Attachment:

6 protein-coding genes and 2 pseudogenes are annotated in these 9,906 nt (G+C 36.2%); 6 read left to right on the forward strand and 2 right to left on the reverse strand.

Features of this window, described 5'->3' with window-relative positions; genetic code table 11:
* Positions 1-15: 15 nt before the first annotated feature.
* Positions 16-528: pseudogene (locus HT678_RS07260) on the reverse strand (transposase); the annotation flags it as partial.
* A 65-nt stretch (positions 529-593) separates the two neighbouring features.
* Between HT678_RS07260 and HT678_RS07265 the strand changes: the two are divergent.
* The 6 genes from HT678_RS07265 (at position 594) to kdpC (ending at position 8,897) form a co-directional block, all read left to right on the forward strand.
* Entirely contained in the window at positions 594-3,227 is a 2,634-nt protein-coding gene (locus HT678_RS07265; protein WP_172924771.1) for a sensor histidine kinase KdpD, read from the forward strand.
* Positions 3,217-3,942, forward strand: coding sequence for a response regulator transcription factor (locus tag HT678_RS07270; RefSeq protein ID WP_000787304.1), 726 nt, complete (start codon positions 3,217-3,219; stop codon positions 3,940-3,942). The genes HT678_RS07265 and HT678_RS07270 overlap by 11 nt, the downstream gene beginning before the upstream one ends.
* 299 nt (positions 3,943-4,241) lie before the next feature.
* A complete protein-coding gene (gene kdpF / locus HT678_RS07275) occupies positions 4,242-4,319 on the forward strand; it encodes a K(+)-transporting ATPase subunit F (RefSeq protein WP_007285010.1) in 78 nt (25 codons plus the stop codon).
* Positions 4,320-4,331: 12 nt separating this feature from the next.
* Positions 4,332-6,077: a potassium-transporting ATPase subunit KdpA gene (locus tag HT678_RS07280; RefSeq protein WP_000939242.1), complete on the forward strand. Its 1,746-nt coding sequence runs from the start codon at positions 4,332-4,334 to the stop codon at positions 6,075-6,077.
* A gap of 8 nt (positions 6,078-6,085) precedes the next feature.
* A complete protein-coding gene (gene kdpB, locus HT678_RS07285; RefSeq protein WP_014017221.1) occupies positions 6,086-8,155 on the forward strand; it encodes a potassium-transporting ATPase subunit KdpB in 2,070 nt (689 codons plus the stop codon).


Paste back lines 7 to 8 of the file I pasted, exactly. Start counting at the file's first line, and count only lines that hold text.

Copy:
* The 6 genes from HT678_RS07265 (at position 594) to kdpC (ending at position 8,897) form a co-directional block, all read left to right on the forward strand.
* Entirely contained in the window at positions 594-3,227 is a 2,634-nt protein-coding gene (locus HT678_RS07265; protein WP_172924771.1) for a sensor histidine kinase KdpD, read from the forward strand.